Thanks Paul. This is exactly the kind of detailed feedback I needed and was hoping to get in response to my post. If I'm not mistaken your's is the perspective of someone inside the free software movement looking out. Someone not indifferent to the not so subtle nuance between open source and free software which I was ranting about.

So thanks for helping to guide our efforts to show our solidarity & support for free software beyond beer rants. Like I've said before I've come to realize that the values of the free software are just an essential a contribution to society as its technical achievements and I'm looking for ways to back that up with action. Your comments regarding clearing up our stance on licensing (GPL3 FTW!) are a good place to start.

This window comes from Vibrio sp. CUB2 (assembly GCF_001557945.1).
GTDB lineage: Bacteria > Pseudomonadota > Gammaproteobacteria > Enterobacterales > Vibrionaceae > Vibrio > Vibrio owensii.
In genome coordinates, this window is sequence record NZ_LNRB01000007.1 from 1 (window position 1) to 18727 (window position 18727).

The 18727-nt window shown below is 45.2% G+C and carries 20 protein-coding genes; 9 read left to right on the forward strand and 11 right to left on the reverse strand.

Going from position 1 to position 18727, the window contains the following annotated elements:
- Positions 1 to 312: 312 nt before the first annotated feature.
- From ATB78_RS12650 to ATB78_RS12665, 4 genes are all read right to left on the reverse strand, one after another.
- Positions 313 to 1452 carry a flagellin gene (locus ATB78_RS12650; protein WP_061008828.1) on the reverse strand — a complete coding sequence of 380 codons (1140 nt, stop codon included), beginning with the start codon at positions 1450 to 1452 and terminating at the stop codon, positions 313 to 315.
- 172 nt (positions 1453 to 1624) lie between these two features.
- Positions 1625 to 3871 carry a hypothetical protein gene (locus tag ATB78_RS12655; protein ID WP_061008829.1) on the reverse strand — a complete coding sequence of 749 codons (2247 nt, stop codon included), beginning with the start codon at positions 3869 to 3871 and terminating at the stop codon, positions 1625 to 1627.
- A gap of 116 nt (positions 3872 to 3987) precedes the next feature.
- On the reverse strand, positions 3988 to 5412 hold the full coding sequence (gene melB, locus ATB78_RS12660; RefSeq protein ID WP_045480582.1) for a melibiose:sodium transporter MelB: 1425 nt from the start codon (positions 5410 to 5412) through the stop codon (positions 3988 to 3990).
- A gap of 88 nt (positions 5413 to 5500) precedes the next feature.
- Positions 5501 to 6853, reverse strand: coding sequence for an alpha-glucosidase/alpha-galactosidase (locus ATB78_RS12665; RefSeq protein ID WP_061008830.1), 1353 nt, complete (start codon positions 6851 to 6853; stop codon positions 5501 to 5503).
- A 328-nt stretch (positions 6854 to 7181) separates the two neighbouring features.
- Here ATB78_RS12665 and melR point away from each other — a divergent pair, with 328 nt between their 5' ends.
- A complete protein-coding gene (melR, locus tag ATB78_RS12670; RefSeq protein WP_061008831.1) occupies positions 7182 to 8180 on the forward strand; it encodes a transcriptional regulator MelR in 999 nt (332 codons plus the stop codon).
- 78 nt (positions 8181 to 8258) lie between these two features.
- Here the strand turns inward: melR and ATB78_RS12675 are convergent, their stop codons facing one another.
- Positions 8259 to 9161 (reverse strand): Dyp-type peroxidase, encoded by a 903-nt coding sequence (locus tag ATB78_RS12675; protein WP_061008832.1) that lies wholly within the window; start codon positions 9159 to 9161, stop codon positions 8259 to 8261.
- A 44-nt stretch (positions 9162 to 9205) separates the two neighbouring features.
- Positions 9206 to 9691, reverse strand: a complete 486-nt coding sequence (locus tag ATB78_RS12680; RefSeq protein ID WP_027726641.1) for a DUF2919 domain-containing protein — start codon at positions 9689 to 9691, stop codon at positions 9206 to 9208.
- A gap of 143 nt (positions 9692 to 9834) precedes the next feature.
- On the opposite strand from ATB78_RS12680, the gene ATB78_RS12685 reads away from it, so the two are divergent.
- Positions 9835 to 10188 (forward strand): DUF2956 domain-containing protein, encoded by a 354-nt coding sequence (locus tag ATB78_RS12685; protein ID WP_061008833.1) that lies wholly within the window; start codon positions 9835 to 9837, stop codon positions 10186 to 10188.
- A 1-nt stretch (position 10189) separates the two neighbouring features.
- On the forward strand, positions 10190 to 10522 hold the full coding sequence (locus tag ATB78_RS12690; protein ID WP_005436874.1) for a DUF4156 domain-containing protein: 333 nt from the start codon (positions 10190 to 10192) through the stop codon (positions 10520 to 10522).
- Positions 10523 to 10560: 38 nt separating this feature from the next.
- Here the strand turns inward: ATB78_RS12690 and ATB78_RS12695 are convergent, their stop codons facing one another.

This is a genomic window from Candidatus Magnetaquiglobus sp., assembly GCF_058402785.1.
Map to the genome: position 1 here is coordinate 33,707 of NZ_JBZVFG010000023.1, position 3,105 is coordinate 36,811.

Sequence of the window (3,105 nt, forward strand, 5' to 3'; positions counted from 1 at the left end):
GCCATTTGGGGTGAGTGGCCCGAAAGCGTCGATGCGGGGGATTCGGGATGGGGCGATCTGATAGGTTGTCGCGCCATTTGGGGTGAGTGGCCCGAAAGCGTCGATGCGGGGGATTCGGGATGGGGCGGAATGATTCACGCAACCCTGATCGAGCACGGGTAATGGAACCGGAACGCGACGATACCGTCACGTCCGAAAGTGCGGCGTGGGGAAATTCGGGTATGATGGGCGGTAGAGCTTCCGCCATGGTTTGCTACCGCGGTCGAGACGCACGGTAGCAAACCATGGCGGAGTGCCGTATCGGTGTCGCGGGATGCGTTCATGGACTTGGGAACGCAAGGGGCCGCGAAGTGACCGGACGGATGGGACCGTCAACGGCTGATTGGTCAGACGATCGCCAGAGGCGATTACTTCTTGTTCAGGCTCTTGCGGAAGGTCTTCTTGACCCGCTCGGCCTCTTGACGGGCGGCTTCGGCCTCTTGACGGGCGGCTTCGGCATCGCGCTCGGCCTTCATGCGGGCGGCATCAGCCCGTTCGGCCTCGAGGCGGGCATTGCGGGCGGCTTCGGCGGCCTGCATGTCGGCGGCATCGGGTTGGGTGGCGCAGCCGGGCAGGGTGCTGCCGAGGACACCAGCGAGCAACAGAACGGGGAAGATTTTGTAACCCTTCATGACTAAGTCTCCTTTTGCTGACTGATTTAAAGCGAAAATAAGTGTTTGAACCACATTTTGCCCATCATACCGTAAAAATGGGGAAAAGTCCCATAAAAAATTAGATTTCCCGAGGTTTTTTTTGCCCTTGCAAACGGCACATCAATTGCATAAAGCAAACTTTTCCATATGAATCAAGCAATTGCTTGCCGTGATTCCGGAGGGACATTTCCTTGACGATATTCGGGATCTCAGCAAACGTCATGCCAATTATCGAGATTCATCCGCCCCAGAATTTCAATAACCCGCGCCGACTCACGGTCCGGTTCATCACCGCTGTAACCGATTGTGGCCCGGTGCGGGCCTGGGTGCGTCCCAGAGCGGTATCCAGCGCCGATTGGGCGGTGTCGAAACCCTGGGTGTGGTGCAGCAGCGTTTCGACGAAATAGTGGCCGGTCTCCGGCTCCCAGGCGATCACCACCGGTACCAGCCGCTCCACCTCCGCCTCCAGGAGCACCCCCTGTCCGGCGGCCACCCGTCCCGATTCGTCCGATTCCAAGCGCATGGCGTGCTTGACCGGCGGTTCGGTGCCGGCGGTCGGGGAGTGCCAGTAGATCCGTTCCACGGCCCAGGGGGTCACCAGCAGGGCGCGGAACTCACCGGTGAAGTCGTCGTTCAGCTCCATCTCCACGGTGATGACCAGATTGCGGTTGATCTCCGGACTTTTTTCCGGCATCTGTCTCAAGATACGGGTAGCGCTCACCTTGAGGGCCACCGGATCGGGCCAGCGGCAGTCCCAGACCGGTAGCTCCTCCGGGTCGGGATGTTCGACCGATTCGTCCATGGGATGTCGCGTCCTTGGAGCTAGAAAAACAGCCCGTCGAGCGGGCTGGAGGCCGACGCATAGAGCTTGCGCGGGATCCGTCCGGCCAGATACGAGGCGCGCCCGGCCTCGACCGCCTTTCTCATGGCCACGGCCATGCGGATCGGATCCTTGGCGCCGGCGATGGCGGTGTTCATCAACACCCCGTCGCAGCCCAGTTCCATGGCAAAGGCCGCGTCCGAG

I've started pulling together various sources to put together a licensing page. As soon as I'm done I'll make the page public and add it to the site navigation.

Here's the issue on the tracker:

Liraz Siri's picture

Hi Paul. It took a bit longer to get to this but I finally freed up an afternoon to follow your recommendations. I've created a license page that properly explains TurnKey's free software licensing. I've linked to it from various locations on the website, including the front page. Thanks for prompting me to do that. Additional feedback would be most welcome.

Paul Wilson's picture

Hi Liraz,

Definitely worth the wait. I very much enjoyed reading it and think you struck a nice balance between headlines and text, text and links, Debian and TurnKey, length and content.

I sent a few suggested copy edits, but wouldn't change anything substantial.

Great work!

Regards, Paul

"We should err on the side of openness."

Liraz Siri's picture

You're right, if we piled up all the different subcomponents that make up a modern Linux system we'd end up with a very long name.